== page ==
Wednesday, September 23, 2015

Rare Collector Orchids good as Gold

According to detectives it was a professional job and the thieves, who left no trace, knew exactly what they were after. Bearing all the hallmarks of an audacious art gallery heist this was the scene at Kew Gardens in 2014 where a rare African water lily was snatched. It is now thought to have been sold to an unscrupulous private collector on the growing black market for stolen plants.
The legal plant trade amounts to £9 billion a year worldwide. Dr Richard Thomas says: “There is a kudos in owning anything rare. Although it’s impossible to give precise figures for plants there is a limited but thriving black market involving fanatical but unscrupulous private collectors. If someone wants a species badly enough they will pay vast amounts of money.”
Monkeyface orchid

Hochstetter Butterfly Orchid
Rare and new discoveries of wild plants are most prized sending collectors into a frenzy and it’s feared that some species are being driven to the brink of extinction by over-harvesting.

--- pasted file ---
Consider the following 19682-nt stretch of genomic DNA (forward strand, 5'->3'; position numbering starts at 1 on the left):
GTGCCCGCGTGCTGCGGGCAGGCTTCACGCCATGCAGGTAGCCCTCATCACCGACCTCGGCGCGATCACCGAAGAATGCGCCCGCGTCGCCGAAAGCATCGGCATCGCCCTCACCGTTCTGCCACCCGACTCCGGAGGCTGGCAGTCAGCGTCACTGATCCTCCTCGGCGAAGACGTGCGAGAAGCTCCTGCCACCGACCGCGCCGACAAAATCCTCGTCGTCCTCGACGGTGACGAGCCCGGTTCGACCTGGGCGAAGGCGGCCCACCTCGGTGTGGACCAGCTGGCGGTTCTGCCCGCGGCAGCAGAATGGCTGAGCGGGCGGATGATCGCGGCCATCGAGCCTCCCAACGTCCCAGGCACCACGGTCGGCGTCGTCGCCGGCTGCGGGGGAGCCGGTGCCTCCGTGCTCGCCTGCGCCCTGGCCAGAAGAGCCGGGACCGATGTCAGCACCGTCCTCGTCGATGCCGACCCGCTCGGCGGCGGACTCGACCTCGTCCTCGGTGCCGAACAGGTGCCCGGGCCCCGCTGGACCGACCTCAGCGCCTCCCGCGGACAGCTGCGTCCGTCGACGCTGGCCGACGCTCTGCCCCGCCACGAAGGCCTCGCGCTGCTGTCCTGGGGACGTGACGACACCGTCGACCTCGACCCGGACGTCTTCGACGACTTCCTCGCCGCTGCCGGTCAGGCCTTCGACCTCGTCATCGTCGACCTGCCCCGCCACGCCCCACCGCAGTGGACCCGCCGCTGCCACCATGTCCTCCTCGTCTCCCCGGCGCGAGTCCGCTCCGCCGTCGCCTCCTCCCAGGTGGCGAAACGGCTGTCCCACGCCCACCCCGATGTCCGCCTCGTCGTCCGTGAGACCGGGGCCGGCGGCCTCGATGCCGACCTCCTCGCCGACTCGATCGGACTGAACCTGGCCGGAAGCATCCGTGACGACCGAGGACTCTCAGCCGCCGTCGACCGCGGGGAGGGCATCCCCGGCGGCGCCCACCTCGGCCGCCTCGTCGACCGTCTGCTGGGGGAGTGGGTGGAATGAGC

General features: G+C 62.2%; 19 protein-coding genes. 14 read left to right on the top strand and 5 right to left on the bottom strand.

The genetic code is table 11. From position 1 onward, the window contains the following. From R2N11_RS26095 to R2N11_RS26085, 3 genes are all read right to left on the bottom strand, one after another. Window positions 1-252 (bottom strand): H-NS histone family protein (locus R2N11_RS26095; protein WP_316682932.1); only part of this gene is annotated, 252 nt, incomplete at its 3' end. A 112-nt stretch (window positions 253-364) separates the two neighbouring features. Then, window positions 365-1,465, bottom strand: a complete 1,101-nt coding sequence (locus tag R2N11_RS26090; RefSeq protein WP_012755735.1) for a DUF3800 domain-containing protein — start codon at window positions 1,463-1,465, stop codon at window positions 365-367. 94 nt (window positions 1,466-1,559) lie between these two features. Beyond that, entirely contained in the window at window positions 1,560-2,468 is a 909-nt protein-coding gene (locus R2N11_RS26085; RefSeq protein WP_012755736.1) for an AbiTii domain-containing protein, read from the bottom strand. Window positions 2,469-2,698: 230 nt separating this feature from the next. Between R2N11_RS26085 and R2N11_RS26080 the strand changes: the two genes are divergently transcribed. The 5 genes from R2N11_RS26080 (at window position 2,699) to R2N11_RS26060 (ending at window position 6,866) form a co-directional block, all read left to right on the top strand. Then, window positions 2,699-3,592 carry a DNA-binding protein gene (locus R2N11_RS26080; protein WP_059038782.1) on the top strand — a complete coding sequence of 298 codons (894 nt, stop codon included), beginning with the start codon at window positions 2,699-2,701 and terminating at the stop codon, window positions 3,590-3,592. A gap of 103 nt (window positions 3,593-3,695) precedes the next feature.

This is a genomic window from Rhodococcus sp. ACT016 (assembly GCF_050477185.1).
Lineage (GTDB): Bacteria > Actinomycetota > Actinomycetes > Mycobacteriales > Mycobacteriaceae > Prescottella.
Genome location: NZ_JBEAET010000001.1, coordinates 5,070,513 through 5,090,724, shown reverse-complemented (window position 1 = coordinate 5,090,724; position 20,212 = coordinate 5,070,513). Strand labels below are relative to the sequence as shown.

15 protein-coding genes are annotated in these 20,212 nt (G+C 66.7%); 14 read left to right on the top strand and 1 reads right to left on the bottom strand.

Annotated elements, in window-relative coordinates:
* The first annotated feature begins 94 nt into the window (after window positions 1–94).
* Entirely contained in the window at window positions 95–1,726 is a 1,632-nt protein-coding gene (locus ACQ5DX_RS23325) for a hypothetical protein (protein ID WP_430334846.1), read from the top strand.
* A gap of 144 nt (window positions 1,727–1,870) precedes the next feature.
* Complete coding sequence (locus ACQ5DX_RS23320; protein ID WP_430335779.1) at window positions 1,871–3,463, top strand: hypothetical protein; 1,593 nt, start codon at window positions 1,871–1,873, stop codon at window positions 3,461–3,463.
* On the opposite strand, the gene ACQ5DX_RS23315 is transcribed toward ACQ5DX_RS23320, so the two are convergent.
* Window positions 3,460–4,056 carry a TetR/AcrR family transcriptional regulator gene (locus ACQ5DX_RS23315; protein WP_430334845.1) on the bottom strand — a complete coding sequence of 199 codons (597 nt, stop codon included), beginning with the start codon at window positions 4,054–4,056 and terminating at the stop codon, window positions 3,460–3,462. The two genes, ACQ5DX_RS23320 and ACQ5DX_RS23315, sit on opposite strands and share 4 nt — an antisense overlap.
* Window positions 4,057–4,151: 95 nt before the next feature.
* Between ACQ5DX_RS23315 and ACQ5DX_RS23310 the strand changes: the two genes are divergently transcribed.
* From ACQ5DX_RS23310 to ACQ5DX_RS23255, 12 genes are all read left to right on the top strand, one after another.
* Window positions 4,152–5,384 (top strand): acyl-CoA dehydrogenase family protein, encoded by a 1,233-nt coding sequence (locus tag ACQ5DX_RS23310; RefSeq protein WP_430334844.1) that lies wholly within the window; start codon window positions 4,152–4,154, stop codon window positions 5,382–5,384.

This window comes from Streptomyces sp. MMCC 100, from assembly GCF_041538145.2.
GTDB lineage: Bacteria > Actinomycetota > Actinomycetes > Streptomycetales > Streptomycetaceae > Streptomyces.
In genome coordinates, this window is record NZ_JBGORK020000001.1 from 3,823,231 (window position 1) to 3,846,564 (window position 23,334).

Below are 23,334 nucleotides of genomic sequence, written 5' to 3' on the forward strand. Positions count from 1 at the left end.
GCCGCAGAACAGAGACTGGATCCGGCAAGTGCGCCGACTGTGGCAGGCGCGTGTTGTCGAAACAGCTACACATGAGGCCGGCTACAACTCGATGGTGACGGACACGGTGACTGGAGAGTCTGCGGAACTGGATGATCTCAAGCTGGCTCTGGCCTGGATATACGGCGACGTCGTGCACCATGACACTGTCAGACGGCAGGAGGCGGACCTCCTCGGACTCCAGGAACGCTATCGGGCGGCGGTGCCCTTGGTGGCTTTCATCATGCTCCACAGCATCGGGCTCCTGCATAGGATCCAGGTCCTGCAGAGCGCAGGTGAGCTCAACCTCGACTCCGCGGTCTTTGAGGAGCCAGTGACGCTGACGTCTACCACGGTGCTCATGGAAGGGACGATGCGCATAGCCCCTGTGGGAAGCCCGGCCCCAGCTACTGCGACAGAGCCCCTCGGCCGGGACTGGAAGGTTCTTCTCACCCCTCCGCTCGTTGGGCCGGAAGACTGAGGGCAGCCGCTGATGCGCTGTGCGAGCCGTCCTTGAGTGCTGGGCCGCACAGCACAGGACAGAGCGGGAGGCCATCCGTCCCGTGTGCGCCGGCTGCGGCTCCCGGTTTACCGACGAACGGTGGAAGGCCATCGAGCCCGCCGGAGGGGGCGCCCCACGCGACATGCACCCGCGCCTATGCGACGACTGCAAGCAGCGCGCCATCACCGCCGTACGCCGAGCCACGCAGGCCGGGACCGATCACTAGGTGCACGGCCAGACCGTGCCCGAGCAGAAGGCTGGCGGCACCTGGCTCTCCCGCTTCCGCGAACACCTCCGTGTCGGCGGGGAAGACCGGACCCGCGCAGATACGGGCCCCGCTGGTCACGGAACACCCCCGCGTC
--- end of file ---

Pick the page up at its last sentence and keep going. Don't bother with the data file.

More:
One of the world’s rarest orchids was re-discovered in 2014 by British botanists on a volcanic island in the Atlantic. There were only 250 plants of the unique species on the island of Sao Jorge in the Portuguese Azores, making it the rarest in Europe.

Bee Orchid

Lady's Slipper orchids

The albino form of the Vanda sanderiana or the Waling-waling is a rare and prized plant for orchid collectors and breeders.

Bulbophyllum kubahense

Phragmipedium kovachii was first found in 2001 and is referred to as one of the most important natural history discoveries of the last decade.

Cypripedium calceolus. It receives round-the-clock police surveillance where it grows on a Lancashire golf course.

Paphiopedilum rothschildianum, an orchid that is on top of the endangered species list.
The contemporary orchid-breeding business in Taiwan and its main rival, the Netherlands, centers on the Phalaenopsis, or the moth orchid.

In Victorian Europe, orchid hunters, hired by wealthy collectors, sometimes killed each other in pursuit of new breeds.

Bornean slipper orchid

Shenzhen Nongke orchid was developed in the lab by agricultural research corporation Shenzhen Nongke Group. The orchid took eight years to develop and in 2005, it was sold for about $ 200,000.



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